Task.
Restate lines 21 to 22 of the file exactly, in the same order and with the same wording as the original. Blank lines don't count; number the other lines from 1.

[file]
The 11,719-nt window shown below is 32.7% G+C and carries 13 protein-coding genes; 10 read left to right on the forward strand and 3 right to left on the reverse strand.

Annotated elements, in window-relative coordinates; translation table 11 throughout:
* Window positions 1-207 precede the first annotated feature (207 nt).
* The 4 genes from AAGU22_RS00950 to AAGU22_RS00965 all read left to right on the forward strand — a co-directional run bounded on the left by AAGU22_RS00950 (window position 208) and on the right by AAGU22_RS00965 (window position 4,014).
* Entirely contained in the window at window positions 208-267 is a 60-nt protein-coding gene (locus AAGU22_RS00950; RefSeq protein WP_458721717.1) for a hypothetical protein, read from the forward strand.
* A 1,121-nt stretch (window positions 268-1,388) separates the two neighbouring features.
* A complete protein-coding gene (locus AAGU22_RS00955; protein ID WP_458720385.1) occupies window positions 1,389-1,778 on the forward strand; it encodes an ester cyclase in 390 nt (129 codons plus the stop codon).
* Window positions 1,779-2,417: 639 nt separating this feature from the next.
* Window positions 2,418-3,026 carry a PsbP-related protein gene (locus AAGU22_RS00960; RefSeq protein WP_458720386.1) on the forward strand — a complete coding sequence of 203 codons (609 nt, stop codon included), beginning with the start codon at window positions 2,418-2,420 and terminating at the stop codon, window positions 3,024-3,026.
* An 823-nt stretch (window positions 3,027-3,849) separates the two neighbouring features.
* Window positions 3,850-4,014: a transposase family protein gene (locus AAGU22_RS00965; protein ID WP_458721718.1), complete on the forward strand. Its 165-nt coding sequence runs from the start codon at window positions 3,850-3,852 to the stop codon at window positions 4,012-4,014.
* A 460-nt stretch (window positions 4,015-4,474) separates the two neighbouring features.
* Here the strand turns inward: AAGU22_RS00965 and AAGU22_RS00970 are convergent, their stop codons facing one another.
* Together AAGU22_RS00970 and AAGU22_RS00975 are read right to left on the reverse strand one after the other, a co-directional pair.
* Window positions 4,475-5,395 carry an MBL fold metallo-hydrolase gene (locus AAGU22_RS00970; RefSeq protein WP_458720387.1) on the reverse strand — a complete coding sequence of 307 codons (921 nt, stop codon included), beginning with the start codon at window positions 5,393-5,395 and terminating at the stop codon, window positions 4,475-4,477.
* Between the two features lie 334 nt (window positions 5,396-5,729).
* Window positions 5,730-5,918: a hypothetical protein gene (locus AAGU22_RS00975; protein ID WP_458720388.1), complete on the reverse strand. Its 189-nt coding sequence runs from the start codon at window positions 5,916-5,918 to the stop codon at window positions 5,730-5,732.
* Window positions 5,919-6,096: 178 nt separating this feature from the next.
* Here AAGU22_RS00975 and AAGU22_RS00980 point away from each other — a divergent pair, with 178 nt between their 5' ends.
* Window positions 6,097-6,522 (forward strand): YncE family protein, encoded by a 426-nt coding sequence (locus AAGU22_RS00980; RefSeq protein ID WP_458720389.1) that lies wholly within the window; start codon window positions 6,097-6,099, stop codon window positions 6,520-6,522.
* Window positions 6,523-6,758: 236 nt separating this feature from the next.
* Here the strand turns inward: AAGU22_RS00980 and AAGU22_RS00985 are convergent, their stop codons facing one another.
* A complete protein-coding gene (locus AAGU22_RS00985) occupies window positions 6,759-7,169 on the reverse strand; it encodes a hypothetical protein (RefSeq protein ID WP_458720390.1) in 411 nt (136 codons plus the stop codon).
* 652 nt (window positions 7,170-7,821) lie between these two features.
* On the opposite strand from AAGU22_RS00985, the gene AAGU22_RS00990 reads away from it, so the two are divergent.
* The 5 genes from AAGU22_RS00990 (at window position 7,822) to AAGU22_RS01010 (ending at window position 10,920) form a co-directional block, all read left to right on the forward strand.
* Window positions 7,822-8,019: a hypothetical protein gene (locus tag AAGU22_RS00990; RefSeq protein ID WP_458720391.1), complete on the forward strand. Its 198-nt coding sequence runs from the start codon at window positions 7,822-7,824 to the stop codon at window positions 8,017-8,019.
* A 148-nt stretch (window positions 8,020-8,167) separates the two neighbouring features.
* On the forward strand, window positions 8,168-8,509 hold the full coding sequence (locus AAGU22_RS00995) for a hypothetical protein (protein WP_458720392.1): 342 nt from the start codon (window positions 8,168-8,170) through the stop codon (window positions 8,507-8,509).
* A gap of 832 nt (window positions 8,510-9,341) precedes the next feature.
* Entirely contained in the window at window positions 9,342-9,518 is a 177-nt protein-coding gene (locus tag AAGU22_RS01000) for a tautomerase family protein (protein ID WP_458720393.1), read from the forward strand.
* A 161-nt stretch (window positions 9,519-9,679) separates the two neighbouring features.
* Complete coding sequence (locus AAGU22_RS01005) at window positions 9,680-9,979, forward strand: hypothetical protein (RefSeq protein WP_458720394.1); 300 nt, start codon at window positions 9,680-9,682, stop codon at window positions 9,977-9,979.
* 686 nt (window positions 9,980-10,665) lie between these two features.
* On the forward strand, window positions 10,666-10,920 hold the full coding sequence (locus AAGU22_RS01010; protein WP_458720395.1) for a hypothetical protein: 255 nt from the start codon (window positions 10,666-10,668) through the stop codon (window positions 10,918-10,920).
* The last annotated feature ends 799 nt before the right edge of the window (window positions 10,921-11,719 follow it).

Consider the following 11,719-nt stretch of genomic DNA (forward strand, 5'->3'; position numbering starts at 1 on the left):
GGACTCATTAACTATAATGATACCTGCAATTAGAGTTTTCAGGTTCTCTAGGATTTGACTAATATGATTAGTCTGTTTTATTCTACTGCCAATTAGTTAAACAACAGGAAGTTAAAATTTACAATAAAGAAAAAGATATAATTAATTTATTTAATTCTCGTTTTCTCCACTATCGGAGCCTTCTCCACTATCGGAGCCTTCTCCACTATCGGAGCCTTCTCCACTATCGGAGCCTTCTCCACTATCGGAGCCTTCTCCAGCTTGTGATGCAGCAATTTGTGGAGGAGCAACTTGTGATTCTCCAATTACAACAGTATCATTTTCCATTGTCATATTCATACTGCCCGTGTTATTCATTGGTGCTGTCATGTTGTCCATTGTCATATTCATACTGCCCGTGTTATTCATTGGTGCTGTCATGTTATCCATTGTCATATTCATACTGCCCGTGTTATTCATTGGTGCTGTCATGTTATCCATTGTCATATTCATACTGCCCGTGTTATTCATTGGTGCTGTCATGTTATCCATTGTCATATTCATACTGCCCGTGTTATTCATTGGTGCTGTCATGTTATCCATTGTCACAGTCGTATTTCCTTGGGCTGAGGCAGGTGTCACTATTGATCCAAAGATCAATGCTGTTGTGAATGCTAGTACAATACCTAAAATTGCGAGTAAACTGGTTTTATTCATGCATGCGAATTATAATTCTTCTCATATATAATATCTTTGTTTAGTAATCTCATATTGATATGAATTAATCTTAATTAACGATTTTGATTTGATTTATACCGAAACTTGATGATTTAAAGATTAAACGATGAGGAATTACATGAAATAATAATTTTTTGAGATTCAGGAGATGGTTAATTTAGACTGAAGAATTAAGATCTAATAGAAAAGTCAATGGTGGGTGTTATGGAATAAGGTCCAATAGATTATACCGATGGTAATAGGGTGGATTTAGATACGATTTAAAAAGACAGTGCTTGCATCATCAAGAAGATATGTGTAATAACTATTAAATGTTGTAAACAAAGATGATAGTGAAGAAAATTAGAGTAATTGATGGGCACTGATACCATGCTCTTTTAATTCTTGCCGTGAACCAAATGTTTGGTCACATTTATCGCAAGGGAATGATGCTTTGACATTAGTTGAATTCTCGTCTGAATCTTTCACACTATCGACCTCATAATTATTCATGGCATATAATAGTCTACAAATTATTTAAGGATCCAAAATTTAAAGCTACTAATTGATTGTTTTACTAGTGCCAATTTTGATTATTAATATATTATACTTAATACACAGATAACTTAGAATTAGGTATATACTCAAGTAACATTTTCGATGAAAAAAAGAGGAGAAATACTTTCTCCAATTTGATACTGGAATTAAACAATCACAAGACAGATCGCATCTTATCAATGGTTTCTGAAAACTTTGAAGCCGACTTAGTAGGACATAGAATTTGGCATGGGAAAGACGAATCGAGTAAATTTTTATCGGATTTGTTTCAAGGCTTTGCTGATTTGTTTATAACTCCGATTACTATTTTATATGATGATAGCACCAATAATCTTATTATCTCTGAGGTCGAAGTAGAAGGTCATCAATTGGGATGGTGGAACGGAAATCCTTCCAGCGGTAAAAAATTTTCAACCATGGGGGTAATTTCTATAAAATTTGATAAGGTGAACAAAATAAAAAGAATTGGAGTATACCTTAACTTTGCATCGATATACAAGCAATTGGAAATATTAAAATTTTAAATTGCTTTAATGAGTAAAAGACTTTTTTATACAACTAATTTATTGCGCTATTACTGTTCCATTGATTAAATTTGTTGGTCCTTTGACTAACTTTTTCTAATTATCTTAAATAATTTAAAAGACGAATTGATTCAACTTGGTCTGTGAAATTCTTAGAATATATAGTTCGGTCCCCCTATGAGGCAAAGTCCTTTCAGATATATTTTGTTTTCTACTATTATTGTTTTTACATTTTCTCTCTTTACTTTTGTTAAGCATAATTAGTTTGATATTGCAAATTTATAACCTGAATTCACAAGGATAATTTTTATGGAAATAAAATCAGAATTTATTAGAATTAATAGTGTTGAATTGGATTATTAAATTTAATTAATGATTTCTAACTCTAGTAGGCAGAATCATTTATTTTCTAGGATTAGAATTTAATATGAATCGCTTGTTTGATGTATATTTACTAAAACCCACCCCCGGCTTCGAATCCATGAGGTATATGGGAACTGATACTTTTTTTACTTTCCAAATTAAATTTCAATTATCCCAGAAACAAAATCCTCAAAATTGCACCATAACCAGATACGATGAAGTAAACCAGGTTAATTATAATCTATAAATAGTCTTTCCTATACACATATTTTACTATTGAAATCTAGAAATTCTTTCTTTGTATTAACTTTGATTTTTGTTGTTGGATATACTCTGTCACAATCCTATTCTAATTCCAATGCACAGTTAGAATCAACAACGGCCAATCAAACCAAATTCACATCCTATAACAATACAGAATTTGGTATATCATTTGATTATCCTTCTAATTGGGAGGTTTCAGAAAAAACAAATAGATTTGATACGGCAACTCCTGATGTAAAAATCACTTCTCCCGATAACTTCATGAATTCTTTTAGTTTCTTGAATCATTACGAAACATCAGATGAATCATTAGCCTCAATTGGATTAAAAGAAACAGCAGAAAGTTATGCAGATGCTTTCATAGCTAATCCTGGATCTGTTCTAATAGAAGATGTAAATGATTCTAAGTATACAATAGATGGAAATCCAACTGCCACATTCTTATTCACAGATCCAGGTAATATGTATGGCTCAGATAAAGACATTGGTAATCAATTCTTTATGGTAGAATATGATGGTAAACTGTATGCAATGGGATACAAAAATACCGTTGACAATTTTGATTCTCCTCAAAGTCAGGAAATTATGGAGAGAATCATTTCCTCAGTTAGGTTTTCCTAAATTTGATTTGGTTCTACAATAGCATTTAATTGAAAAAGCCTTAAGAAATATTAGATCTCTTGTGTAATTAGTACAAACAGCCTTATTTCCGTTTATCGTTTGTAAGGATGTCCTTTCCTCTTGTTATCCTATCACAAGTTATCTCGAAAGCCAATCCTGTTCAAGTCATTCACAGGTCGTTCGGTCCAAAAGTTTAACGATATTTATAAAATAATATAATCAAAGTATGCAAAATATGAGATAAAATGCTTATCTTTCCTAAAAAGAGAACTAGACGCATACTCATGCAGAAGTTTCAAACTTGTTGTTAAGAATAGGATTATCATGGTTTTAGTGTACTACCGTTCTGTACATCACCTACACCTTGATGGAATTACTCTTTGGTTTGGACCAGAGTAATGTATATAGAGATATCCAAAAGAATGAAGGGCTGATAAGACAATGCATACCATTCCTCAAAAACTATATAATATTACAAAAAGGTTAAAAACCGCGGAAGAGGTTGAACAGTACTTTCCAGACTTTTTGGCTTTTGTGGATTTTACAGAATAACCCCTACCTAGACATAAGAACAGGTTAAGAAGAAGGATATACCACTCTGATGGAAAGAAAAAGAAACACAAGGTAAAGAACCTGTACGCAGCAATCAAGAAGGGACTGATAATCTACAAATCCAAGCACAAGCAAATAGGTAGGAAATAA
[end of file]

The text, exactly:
* Window positions 6,523-6,758: 236 nt separating this feature from the next.
* Here the strand turns inward: AAGU22_RS00980 and AAGU22_RS00985 are convergent, their stop codons facing one another.